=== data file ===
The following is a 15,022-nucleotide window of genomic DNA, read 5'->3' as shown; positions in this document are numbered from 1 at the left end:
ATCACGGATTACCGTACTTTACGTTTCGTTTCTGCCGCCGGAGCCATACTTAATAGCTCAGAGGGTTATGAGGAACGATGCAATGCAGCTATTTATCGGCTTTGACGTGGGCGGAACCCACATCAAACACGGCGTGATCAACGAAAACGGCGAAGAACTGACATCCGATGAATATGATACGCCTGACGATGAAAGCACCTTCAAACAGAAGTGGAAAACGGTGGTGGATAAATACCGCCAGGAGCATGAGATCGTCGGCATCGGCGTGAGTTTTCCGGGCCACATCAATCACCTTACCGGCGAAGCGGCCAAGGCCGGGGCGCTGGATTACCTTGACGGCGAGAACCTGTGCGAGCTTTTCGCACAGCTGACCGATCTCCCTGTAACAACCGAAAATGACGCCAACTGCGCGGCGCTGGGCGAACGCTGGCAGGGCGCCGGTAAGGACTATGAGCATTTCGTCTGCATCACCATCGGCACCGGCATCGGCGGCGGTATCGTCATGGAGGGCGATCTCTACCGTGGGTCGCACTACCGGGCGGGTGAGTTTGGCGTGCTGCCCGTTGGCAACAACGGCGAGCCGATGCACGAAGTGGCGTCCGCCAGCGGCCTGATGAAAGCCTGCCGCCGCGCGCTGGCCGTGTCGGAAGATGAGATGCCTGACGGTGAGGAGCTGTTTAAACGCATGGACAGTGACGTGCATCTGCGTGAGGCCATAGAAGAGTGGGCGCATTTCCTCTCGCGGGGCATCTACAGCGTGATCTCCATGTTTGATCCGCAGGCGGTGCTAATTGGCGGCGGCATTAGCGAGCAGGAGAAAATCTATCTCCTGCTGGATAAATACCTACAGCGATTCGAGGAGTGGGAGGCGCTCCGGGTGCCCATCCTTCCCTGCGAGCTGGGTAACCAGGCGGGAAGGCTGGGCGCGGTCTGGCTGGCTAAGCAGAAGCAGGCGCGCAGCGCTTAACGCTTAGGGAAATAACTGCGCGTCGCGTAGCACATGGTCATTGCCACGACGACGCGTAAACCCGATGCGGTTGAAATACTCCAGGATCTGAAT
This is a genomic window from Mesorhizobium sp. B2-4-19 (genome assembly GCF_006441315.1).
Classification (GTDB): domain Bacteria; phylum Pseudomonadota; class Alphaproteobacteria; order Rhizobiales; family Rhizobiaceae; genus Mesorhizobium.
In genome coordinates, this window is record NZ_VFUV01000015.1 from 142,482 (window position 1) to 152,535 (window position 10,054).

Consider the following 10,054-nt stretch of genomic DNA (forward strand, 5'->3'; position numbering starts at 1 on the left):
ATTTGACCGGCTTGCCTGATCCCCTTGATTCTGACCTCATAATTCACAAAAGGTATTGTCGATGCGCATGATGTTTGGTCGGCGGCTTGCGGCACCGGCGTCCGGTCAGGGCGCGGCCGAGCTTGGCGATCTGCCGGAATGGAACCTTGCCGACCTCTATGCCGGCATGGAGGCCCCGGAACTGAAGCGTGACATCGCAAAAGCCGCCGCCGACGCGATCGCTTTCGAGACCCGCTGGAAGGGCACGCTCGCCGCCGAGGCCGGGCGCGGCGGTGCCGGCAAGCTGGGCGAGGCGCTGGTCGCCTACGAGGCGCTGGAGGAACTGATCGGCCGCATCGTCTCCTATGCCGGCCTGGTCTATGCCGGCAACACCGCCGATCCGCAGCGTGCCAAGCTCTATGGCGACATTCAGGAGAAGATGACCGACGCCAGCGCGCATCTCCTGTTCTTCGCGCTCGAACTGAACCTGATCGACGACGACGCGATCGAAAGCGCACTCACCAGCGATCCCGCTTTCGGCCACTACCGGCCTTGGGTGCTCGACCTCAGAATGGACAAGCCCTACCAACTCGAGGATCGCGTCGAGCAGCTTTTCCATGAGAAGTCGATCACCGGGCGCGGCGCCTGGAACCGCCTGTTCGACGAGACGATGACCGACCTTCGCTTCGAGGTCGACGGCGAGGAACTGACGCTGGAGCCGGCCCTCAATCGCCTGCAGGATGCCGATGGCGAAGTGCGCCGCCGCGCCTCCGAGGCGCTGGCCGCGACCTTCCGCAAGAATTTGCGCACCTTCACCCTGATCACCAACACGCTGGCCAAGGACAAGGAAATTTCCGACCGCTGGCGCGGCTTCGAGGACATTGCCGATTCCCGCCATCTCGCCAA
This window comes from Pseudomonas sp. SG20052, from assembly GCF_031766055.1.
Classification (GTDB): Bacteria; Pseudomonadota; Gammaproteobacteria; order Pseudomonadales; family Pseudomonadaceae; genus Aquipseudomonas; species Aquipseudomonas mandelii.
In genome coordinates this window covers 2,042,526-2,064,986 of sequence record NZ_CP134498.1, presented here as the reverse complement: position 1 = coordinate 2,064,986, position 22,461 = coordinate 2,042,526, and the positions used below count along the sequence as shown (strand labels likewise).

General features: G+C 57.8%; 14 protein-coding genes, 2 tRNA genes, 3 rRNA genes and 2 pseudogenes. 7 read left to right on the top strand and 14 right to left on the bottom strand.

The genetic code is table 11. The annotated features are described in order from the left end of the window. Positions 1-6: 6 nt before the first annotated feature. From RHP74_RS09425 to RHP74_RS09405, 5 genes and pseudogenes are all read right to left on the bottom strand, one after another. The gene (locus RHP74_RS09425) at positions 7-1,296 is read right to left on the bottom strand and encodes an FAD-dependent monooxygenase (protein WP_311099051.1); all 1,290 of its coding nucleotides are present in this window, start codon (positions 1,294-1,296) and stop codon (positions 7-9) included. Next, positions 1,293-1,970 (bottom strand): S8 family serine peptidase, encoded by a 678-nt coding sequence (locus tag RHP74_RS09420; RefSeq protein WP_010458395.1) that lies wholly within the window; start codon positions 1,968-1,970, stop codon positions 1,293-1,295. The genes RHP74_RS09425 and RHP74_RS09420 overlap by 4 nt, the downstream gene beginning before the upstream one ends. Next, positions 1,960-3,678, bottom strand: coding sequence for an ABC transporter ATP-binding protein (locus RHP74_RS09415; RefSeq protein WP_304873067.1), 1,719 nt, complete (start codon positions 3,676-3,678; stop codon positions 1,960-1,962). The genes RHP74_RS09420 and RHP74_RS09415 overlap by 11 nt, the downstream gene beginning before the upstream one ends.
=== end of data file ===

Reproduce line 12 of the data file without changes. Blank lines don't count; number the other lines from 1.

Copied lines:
The genetic code is table 11. The annotated features are described in order from the left end of the window. Positions 1-6: 6 nt before the first annotated feature. From RHP74_RS09425 to RHP74_RS09405, 5 genes and pseudogenes are all read right to left on the bottom strand, one after another. The gene (locus RHP74_RS09425) at positions 7-1,296 is read right to left on the bottom strand and encodes an FAD-dependent monooxygenase (protein WP_311099051.1); all 1,290 of its coding nucleotides are present in this window, start codon (positions 1,294-1,296) and stop codon (positions 7-9) included. Next, positions 1,293-1,970 (bottom strand): S8 family serine peptidase, encoded by a 678-nt coding sequence (locus tag RHP74_RS09420; RefSeq protein WP_010458395.1) that lies wholly within the window; start codon positions 1,968-1,970, stop codon positions 1,293-1,295. The genes RHP74_RS09425 and RHP74_RS09420 overlap by 4 nt, the downstream gene beginning before the upstream one ends. Next, positions 1,960-3,678, bottom strand: coding sequence for an ABC transporter ATP-binding protein (locus RHP74_RS09415; RefSeq protein WP_304873067.1), 1,719 nt, complete (start codon positions 3,676-3,678; stop codon positions 1,960-1,962). The genes RHP74_RS09420 and RHP74_RS09415 overlap by 11 nt, the downstream gene beginning before the upstream one ends.